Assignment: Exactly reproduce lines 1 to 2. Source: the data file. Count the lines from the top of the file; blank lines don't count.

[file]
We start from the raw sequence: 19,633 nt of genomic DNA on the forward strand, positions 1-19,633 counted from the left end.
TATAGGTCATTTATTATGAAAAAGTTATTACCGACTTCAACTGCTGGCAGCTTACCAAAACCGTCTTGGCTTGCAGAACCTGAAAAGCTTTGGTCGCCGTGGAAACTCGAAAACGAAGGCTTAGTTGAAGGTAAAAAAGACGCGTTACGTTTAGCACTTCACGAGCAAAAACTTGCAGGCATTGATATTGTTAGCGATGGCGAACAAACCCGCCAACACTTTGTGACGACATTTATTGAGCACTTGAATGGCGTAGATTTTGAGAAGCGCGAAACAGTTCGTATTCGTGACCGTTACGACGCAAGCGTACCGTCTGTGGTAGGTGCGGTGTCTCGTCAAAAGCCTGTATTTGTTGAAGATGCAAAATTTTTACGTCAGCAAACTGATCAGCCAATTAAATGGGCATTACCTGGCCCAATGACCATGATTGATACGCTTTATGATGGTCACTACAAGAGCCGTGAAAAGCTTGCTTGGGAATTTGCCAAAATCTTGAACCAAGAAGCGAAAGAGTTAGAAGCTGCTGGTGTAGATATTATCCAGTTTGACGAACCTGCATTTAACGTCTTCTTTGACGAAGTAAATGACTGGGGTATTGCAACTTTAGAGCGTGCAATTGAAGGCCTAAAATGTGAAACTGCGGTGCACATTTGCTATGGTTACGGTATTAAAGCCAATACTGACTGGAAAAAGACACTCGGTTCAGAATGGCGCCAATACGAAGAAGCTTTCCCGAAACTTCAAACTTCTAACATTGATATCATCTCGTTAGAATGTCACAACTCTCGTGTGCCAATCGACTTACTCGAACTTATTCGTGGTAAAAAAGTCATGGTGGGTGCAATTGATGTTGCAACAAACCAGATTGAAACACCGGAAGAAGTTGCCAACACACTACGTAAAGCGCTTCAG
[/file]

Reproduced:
We start from the raw sequence: 19,633 nt of genomic DNA on the forward strand, positions 1-19,633 counted from the left end.
TATAGGTCATTTATTATGAAAAAGTTATTACCGACTTCAACTGCTGGCAGCTTACCAAAACCGTCTTGGCTTGCAGAACCTGAAAAGCTTTGGTCGCCGTGGAAACTCGAAAACGAAGGCTTAGTTGAAGGTAAAAAAGACGCGTTACGTTTAGCACTTCACGAGCAAAAACTTGCAGGCATTGATATTGTTAGCGATGGCGAACAAACCCGCCAACACTTTGTGACGACATTTATTGAGCACTTGAATGGCGTAGATTTTGAGAAGCGCGAAACAGTTCGTATTCGTGACCGTTACGACGCAAGCGTACCGTCTGTGGTAGGTGCGGTGTCTCGTCAAAAGCCTGTATTTGTTGAAGATGCAAAATTTTTACGTCAGCAAACTGATCAGCCAATTAAATGGGCATTACCTGGCCCAATGACCATGATTGATACGCTTTATGATGGTCACTACAAGAGCCGTGAAAAGCTTGCTTGGGAATTTGCCAAAATCTTGAACCAAGAAGCGAAAGAGTTAGAAGCTGCTGGTGTAGATATTATCCAGTTTGACGAACCTGCATTTAACGTCTTCTTTGACGAAGTAAATGACTGGGGTATTGCAACTTTAGAGCGTGCAATTGAAGGCCTAAAATGTGAAACTGCGGTGCACATTTGCTATGGTTACGGTATTAAAGCCAATACTGACTGGAAAAAGACACTCGGTTCAGAATGGCGCCAATACGAAGAAGCTTTCCCGAAACTTCAAACTTCTAACATTGATATCATCTCGTTAGAATGTCACAACTCTCGTGTGCCAATCGACTTACTCGAACTTATTCGTGGTAAAAAAGTCATGGTGGGTGCAATTGATGTTGCAACAAACCAGATTGAAACACCGGAAGAAGTTGCCAACACACTACGTAAAGCGCTTCAG